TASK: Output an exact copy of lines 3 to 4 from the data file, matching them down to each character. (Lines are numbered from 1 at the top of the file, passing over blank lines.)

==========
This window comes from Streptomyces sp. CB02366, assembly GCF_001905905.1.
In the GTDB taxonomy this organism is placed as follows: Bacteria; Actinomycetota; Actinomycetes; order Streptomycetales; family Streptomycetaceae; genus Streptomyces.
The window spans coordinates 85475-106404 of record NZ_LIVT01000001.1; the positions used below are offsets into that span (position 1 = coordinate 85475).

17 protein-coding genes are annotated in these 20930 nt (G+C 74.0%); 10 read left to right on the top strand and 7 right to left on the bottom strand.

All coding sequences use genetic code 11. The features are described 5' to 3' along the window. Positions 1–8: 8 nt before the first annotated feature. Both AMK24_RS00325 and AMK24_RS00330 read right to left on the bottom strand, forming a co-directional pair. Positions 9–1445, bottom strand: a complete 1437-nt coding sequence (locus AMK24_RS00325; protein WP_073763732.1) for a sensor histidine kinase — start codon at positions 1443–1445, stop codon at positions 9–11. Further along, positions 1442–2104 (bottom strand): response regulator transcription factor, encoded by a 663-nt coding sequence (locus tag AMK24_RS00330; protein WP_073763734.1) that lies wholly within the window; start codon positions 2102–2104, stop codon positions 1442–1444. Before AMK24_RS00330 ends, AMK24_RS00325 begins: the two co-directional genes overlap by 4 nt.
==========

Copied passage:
The window spans coordinates 85475-106404 of record NZ_LIVT01000001.1; the positions used below are offsets into that span (position 1 = coordinate 85475).

17 protein-coding genes are annotated in these 20930 nt (G+C 74.0%); 10 read left to right on the top strand and 7 right to left on the bottom strand.